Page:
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  • Tags: Kvareli

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Dubi, Kvareli

Dubi Monastery on the eastern edge of the town of Kvareli lies south of the road out to Kvareli Lake. The church is a standard Kakhetian three church basilica that was excavated some years ago and dated to the seventh century. Today the church is the heart of a modern convent which has led to a few changes being made, but these have generally been sympathetic to the monument's original state. The most obvious alteration has been the extension of the small east window in the central nave to allow a great deal more light into the main body of the church. Interestingly in this case the north and south aisles are asymmetric with the south aisle being significantly narrower than that of the north side. As at Eniseli, the north aisle is truncated so that a pastophorion, entered from the central nave of the church occupies the eastern part of the northern aisle. However in this case the remainder of the aisle was apsed at the east end - and this segment of the building is now ruined. On the south side the aisle was originally barrel vaulted, but this has now been lost and most of the aisle is open to the elements although a small chapel with a flat east wall is enclosed at the eastern end. Originally the building functioned as a parish church but today is primarily the preserve of the nuns, although they are well integrated within the local community and are welcoming to all visitors. Dubi remains a relatively small example of the three church basilica.

Type: Architecture
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Dolochopi

Excavations at Dolochopi, across the river from the modern town of Kvareli have revealed a large "three-church basilica" that is believed to date to the mid fifth century. The site stands in the centre of what was once a substantial settlement, which appears to have declined steadily after earthquakes and attacks by the Arabs and other invaders, fading into obscurity and being overtaken by the forest by the late middle ages. The basilica is built over an earlier church and, although it declined for the reasons outlined above, the nave and immediate vicinity of the church remained in use for burials. In particular the north-eastern corner of the church which was adapted in the eighth to ninth centuries as a mortuary chapel and seems to have been utilised until at least the twelfth of thirteenth centuries. The church was roofed by wooden beams supporting terracotta tiles that were held in place with iron nails and antefixes - a typically Byzantine design, as were the lighting fixtures discovered at the site. In many other respects, including in the numismatic finds, the complex looks east to the Persian Empire, but the overwhelming evidence suggests that the church is an early example of Georgian vernacular ecclesiastical architecture. One element that stands out is the inclusion of a synthronon, an element of ecclesiastical furnishing hitherto unknown in Georgia except at the nearby archaeological site of Chabukauri. In late 2016 C14 testing on a sample taken from the oldest church, which lies beneath the main basilica still extant today yielded a probable date of 387CE. The excavations were continued under the direction of Professor Nodar Bakhtadze of the Georgian National Museum and Ilia State University throughout the summer of 2017 and a large tomb compartment, called an akeldama was discovered in the centre of the apse at some distance beneath the afore-mentioned synthronon. The chronology of the site suggests that an earthquake destroyed the original fourth century church and that this was rebuilt even larger within a few years of its destruction. The resulting fifth century basilica then appears to have been damaged in a later seismic event and so the church was altered significantly in the sixth century, with further contractions of use continuing into the High Middle Ages. The images at the beginning of this entry were taken on a site visit in 2016, the latter images which make up the majority of this entry were taken a year later in August 2017.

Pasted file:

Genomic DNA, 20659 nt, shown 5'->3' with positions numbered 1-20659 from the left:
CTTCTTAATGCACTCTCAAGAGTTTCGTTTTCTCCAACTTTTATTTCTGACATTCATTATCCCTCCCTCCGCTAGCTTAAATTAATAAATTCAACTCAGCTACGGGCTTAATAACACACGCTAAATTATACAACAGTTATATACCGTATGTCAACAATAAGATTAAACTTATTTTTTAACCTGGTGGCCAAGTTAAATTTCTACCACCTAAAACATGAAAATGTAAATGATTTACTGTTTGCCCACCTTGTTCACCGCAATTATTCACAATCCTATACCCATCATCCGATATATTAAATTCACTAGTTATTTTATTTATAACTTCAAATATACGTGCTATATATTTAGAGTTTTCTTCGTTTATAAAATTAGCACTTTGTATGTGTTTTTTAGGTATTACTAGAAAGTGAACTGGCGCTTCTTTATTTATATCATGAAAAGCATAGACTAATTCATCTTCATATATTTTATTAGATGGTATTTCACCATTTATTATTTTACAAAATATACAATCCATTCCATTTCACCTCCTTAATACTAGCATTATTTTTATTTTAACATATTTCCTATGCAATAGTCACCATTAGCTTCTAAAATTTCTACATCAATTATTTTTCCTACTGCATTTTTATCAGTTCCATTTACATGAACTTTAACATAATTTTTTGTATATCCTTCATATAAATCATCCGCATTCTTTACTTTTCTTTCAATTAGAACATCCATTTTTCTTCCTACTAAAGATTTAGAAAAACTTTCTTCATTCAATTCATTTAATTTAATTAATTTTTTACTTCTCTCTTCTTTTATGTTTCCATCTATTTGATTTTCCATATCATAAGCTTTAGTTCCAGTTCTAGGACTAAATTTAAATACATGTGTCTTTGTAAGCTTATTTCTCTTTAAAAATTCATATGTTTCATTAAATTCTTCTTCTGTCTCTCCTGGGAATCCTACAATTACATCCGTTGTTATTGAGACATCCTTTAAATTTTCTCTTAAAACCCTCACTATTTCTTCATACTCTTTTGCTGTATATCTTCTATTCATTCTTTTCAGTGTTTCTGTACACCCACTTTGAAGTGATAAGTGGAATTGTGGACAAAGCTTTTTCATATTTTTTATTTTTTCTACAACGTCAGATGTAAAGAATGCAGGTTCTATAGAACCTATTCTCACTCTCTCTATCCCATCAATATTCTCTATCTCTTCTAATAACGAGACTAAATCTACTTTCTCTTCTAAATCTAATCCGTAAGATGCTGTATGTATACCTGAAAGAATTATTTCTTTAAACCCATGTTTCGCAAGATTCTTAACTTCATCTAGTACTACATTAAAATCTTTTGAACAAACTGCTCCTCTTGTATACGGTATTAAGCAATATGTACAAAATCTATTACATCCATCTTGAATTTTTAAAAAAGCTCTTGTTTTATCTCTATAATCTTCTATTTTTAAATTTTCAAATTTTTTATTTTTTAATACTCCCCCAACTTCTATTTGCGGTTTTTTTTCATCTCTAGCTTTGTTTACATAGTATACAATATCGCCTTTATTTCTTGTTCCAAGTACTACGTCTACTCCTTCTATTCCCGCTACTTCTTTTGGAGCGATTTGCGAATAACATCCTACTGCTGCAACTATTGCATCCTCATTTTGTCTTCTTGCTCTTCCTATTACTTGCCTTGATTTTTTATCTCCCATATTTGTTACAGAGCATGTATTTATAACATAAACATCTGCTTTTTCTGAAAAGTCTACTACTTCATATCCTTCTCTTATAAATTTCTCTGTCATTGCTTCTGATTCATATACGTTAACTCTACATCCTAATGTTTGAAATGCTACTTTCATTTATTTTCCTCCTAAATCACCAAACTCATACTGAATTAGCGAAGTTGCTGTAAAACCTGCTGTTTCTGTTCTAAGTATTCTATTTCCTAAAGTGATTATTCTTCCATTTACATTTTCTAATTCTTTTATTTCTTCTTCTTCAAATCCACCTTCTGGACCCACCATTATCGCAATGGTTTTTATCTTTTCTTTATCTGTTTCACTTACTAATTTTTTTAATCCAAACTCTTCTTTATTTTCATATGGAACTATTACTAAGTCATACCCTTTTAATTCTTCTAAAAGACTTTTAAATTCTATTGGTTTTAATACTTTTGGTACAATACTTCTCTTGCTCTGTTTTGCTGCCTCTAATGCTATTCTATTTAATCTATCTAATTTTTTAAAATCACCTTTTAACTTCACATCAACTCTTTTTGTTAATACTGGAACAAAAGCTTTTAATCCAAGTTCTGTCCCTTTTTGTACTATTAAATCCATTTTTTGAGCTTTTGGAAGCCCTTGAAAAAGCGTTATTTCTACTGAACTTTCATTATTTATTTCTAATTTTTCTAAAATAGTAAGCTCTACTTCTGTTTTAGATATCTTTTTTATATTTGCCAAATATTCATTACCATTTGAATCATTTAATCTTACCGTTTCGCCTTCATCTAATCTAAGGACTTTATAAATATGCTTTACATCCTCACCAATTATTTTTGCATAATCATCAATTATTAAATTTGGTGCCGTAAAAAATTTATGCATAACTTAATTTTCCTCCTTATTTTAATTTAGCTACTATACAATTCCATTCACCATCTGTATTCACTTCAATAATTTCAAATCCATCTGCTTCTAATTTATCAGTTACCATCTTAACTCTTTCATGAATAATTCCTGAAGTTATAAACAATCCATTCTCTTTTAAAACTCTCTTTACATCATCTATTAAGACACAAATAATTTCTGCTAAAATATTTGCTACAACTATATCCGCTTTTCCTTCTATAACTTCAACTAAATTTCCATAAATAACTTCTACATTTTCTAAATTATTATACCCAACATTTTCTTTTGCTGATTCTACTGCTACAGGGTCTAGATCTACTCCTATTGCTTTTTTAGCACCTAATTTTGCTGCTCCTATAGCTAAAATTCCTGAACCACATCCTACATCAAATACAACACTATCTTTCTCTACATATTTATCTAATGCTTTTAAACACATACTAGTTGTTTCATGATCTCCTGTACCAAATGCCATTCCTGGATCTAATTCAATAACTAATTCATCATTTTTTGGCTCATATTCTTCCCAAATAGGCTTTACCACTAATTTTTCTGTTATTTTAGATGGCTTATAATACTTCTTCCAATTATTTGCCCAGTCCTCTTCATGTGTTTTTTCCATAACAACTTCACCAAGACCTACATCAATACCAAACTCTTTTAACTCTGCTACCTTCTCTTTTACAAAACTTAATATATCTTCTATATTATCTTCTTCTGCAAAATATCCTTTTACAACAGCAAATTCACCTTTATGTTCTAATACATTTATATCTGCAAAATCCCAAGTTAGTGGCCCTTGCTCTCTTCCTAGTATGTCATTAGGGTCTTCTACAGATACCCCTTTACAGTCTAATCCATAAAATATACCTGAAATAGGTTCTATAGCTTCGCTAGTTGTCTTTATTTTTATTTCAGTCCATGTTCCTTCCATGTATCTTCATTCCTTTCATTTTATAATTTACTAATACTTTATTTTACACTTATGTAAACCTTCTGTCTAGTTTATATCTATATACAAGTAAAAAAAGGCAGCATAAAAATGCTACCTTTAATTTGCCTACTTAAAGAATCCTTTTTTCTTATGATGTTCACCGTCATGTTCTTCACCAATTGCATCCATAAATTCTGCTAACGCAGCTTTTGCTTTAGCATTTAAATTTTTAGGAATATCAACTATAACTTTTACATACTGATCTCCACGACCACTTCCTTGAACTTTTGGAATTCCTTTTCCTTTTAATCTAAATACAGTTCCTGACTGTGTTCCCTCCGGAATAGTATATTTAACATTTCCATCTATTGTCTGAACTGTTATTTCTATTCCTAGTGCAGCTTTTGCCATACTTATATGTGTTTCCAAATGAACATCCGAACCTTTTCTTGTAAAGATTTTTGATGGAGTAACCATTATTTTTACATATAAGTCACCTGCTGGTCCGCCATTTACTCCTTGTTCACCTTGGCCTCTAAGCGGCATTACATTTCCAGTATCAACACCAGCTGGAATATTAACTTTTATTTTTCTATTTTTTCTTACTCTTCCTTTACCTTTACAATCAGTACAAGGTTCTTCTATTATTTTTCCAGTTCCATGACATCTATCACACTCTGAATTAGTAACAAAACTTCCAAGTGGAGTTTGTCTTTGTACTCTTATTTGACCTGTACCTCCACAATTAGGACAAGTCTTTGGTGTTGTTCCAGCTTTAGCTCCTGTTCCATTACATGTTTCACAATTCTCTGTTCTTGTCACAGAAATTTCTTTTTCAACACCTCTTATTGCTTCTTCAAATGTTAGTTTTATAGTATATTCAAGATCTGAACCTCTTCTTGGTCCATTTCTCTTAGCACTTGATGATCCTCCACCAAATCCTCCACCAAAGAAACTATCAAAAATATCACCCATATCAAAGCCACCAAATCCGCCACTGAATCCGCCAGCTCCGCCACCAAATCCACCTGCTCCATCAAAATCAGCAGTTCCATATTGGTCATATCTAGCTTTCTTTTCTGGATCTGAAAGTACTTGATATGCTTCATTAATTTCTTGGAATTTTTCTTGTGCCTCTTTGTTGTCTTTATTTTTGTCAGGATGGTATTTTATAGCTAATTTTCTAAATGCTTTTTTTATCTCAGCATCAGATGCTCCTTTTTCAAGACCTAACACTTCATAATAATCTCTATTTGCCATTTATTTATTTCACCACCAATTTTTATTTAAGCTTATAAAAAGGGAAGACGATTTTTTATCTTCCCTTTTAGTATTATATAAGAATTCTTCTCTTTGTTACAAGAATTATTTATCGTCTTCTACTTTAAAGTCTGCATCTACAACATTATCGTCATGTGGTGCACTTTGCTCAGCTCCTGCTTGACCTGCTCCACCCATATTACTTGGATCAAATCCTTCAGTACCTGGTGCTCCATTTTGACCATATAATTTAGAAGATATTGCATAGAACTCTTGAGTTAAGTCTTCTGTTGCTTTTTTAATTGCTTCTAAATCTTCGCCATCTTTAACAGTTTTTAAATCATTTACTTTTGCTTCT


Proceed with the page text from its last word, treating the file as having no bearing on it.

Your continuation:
Type: Archaeological Excavation
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